As health officials around the world scramble to fight the coronavirus pandemic, many questions about its effect on the immune system remain unanswered.

Vaccines for treatment are still in preliminary testing stages. But even if the research goes well, a vaccine available to the general public is still more than a year away.

Medical staff tends to a patient in the ICU unit of Rome's San Filippo Neri Hospital's Covid department, in Rome, Thursday, April 9, 2020. 

Medical staff tends to a patient in the ICU unit of Rome's San Filippo Neri Hospital's Covid department, in Rome, Thursday, April 9, 2020.  (AP)

What is known definitively, is that the virus causes only mild or moderate symptoms that clear up in a few weeks. Older adults and people with other illnesses, however, are more vulnerable to the virus and more severe symptoms and are at higher risk of death.

Studies suggest that otherwise healthy patients who recover from COVID-19 are likely to be immune from catching the virus again.

Through a process of “immune memory,” the immune system of recovered patients will cause antibodies to quash a pathogen from infecting the body again if it is detected.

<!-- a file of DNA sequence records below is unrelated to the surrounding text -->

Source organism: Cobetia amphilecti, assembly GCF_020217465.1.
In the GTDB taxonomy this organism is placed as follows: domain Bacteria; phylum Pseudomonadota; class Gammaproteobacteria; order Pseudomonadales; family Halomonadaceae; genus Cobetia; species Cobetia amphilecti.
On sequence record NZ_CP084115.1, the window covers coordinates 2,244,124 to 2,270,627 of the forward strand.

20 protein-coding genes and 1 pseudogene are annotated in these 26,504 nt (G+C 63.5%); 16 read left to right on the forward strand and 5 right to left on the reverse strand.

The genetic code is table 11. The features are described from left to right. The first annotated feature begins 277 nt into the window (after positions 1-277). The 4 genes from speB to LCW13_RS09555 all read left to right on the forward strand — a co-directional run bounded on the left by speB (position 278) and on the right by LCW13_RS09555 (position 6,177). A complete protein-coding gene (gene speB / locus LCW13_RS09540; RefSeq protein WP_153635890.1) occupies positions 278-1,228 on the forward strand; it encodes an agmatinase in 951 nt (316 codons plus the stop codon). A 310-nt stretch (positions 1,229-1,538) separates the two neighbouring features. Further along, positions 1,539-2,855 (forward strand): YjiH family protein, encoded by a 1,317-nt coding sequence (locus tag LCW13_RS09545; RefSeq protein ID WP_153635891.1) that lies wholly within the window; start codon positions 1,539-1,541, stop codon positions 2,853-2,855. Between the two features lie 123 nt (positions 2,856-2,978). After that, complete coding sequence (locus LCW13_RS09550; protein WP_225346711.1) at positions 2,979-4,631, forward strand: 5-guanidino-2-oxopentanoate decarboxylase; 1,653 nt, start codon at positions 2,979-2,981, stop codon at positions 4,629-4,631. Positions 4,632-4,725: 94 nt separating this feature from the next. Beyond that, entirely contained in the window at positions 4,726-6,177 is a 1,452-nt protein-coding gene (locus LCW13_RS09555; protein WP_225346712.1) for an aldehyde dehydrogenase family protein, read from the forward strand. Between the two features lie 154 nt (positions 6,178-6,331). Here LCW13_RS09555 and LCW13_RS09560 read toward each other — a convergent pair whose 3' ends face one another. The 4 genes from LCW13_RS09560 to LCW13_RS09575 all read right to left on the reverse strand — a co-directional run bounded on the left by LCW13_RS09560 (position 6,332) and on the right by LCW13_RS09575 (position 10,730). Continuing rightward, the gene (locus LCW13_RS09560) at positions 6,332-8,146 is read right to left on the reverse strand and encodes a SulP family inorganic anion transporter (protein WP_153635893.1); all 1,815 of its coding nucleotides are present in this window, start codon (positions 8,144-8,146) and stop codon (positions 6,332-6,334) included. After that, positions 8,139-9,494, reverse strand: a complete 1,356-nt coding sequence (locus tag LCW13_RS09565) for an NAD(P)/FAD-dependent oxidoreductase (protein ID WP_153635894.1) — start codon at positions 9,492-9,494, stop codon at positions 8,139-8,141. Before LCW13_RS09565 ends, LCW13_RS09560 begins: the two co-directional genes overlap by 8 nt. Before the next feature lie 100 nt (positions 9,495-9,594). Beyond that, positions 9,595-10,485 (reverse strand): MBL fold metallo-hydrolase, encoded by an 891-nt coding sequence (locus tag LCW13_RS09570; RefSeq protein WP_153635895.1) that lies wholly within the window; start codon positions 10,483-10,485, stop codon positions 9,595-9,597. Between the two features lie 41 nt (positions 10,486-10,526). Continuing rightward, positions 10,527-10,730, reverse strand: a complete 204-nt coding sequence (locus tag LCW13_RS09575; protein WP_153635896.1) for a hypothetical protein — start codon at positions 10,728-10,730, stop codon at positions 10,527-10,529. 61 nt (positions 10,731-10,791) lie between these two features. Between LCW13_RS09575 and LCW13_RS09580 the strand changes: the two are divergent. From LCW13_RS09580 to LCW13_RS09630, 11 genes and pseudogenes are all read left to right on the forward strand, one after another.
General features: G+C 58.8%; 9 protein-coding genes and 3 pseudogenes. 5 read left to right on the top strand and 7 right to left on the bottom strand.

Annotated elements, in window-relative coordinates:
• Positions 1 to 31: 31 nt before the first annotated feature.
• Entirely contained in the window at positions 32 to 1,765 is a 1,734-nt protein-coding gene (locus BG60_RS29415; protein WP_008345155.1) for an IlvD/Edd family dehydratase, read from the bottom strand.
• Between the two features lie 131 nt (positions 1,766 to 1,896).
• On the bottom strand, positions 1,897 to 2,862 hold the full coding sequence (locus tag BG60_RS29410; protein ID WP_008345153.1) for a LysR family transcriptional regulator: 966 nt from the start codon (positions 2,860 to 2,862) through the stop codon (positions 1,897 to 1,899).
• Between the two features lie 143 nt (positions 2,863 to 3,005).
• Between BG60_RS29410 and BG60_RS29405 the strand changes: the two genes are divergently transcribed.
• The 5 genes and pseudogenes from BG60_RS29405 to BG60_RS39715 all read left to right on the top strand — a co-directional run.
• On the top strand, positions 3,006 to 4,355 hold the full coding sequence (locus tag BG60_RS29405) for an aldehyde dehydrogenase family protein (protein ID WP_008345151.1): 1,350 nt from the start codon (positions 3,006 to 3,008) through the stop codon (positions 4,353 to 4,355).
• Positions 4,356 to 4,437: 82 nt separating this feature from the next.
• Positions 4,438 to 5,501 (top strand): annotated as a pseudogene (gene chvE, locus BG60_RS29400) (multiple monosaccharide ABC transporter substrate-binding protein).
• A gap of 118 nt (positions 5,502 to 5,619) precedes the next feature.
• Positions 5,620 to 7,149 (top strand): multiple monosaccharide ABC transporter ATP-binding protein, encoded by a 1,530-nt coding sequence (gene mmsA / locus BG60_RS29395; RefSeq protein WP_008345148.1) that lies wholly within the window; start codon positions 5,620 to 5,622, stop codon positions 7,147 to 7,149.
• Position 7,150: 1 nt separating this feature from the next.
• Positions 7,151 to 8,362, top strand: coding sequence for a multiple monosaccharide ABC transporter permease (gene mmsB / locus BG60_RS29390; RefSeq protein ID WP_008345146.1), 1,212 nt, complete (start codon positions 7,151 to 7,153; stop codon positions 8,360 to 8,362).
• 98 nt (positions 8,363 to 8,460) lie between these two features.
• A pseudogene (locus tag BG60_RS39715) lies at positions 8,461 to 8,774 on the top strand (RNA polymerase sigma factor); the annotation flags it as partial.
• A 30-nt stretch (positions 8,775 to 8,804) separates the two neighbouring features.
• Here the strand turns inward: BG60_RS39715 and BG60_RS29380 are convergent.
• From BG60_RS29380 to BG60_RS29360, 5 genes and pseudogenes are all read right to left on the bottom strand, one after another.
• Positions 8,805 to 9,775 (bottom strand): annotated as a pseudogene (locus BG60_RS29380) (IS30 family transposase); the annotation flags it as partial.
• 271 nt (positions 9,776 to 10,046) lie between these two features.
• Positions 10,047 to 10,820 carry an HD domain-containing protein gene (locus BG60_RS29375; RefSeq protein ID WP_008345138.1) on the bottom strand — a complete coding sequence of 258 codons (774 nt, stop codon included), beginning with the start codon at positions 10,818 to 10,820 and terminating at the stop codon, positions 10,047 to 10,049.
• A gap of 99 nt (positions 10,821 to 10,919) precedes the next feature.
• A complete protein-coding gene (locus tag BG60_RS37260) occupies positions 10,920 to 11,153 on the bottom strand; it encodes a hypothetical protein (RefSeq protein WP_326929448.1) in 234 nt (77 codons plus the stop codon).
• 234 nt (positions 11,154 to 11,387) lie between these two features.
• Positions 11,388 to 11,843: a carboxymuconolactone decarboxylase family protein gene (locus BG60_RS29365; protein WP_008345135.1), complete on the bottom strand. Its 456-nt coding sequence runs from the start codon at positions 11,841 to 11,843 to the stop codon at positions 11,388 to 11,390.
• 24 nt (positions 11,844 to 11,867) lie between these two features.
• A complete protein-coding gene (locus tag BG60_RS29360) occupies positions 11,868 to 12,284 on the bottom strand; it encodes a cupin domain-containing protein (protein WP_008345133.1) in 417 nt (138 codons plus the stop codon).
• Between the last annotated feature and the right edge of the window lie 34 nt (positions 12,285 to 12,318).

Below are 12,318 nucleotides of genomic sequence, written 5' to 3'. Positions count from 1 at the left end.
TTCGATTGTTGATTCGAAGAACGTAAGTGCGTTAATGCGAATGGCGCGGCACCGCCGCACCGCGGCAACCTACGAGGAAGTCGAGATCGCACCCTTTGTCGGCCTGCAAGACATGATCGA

Still, some microbes are not as easily detected, and immunity against these viruses can wane in a few months. Which begs the question: can people become infected with the coronavirus twice? At this early stage of research, no consensus has been reached.

In South Korea earlier this week, 51 people who recovered from the coronavirus were reported to have tested positive again.

Jeong Eun-kyeong, director-general for the Korea Centers for Disease Control and Prevention (KCDC), said the virus likely was reactivated instead of the people being reinfected once they left, South Korea's Yonhap News Agency reported.

The group of people came from the epicenter of South Korea's coronavirus outbreak in Daegu.

But the question remained whether these people had recovered and were reinfected when they came, or, in fact, had not completely recovered when they were released from quarantine.

preliminary study from China, published in MedRxiv, proposed that survivors of COVID-19 might, in some cases, have undetectable levels of protective antibodies against other strains of the virus.

Regardless, blood transfusions of recovered COVID-19 patients to newly-infected patients have proven effective in helping the latter produce more antibodies needed to purge the virus.

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